Kalamazoo Free Methodist Church
931 West Maple Street
Kalamazoo, Michigan
Services at 10:
00 a.m. Sundays


​​Day 30                                                             Luke 11:1-13


     While a child is still very young, their parent may begin to teach them how to pray.  From the mealtime “God is great, God is good, now we thank Him for our food,” to the nighttime “Now I lay me down to sleep, I pray the Lord my soul to keep,” we teach our children simple prayers to remember.  Later, we may teach them the more “mature” Lord’s Prayer to commit to memory. And the reason we teach our children these prayers is so they can learn to communicate with God.

     Written and rote prayers have been used for centuries.  There are many famous, eloquent prayers that have been preserved and shared throughout history, everything from the prayer of St. Francis of Assisi (“Lord, make me an instrument of thy peace…”) to Reinhold Neibuhr’s prayer that has come to be known as the Serenity Prayer (“God, grant me the serenity to accept the things I cannot change…”).  People identify with these prayers and often can pray the same words from their hearts.  This is the benefit of written prayers.  Sometimes we may not have the words that express what we are feeling, but these wonderful prayers do.

     The disadvantage to written or rote prayers, however, is that they can become stale, repeated words without thought or meaning.  Having grown up in a church that used a written ritual filled with such prayers, I not only observed this but experienced it personally.  Repeating the same words week after week, I found myself going through the motions and speaking the prayers without giving any thought to what I was saying let alone to Whom I was supposedly saying it.  The prayers had no real meaning for me anymore.

     That is not to say that the words were meaningless.  Years after leaving the church where I was raised, I returned for a service.  It had been a very long time since I had been in such a service, and yet as the responsive prayers were said, I found that I remembered the words.  In fact, I was more aware of all the words in the service that were spoken and how meaningful and beautiful they were.  If only I had been more intentional in my worship when I was attending these services on a regular basis, I would not have allowed the prayers I repeated to lose their impact.

     Prayer is meant to connect us with God.  It cannot happen if we do not engage both our hearts and minds.  In the gospel of Luke, the disciples were with Jesus while he prayed.  They had likely been with Him many times and had heard His earnest conversations with the Father.  On this occasion recorded in Luke 11, one of Jesus’ disciples said to him, “Lord, teach us to pray, just as John taught his disciples” (Luke 11:1).  The disciple did not ask, “Lord, teach us a prayer.”  The Jews were very familiar with written prayers that were included in their worship.  This is not what the disciple wanted Jesus to teach them.  He wanted to learn how to reach out to God as he had seen Jesus do and as John the Baptist had evidently taught his followers to do. Jesus responded by saying,

     When you pray, say:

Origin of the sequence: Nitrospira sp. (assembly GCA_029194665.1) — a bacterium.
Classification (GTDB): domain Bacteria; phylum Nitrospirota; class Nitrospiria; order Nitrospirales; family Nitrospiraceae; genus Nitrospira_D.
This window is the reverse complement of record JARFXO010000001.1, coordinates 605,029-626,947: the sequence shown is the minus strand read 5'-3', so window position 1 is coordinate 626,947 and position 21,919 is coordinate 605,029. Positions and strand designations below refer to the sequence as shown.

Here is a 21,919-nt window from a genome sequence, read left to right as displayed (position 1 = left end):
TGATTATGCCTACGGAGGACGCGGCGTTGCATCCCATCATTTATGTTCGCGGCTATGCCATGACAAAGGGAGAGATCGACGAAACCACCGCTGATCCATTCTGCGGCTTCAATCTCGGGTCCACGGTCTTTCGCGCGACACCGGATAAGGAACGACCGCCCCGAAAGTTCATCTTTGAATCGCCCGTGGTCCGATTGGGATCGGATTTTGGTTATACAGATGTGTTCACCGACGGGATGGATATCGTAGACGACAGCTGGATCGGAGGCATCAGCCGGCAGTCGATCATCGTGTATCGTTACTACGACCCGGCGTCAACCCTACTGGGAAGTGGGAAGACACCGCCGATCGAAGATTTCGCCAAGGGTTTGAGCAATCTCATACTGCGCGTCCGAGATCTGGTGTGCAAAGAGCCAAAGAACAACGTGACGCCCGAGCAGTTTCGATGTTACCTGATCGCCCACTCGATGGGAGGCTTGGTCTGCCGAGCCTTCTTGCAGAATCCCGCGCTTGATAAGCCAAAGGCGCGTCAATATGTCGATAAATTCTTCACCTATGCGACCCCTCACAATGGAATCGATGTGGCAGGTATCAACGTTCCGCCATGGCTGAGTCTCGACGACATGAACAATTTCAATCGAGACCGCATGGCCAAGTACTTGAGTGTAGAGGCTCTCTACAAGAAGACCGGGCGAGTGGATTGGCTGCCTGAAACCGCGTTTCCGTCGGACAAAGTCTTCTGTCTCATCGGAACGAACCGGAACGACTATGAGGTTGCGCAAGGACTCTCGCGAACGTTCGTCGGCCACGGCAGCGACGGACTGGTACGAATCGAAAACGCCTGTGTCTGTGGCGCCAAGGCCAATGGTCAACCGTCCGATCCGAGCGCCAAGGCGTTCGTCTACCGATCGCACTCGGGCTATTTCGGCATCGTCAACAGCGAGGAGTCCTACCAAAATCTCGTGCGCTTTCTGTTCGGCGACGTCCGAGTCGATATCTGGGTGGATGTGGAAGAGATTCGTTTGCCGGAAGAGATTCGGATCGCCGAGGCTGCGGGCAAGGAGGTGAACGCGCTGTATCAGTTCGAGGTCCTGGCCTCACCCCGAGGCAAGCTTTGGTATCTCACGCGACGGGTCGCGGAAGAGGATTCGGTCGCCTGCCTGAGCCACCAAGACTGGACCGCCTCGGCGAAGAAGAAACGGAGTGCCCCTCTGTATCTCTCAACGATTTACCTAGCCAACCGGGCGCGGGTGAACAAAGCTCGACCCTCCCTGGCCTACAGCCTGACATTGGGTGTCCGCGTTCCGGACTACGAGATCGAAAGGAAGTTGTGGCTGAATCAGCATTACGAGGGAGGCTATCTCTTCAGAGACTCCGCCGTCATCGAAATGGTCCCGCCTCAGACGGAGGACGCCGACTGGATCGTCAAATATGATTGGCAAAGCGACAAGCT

“Our Father in heaven,
     Hallowed be Your name.
     Your kingdom come.
     Your will be done
     On earth as it is in heaven.
     Give us day by day our daily bread.
     And forgive us our sins,
     For we also forgive everyone who is indebted to us.
     And do not lead us into temptation,
     But deliver us from the evil one.”
            [Luke 11:2-4 ~ NKJV]

     We recognize this as “The Lord’s Prayer.”  The words we learned may have been slightly different depending on the translation or possibly the text as the prayer is also recorded in Matthew 6 with different wording.  Nevertheless, as we hear these words, most can probably finish the prayer themselves without much thought.  That is the concern.

     When Jesus answered His disciple’s question, it is not likely that He was teaching them to remember these exact words so they could repeat them later.  Rather, He was modeling the way they could talk with their Heavenly Father.  It was to be a personal conversation, not a corporate request.  This is more apparent when you read what Jesus said after these words.

     In verses 5-13, Jesus describes how we might approach a friend or how a child may approach their father with a request.   He indicates that, because of the relationship between friends or between a child and their parent, people will tend to answer one another with care and concern.  He then emphasizes how God, our Father in heaven, cares much more for us than any earthly father or friend.  He wants us to approach Him and even ask of Him.  He doesn’t want us to come fearfully, but willingly because of the relationship we have. In other words, when we pray, come to Him as one of His own children.  Share with Him from your heart.  Don’t be afraid to ask of Him no matter whether the need is basic (our daily bread), about our behavior and relationship with Him (“forgive us our sins”), or, concerning our protection and spiritual well-being (“deliver us from the evil one”).  We can approach God about anything and do so knowing He is a loving Father who wants to be with us.

     Written prayers are good and have their place.  What Jesus modeled, however, is that we are invited to spend time with our Lord and speak to Him from our hearts.  Whatever form that may take, let it be sincere.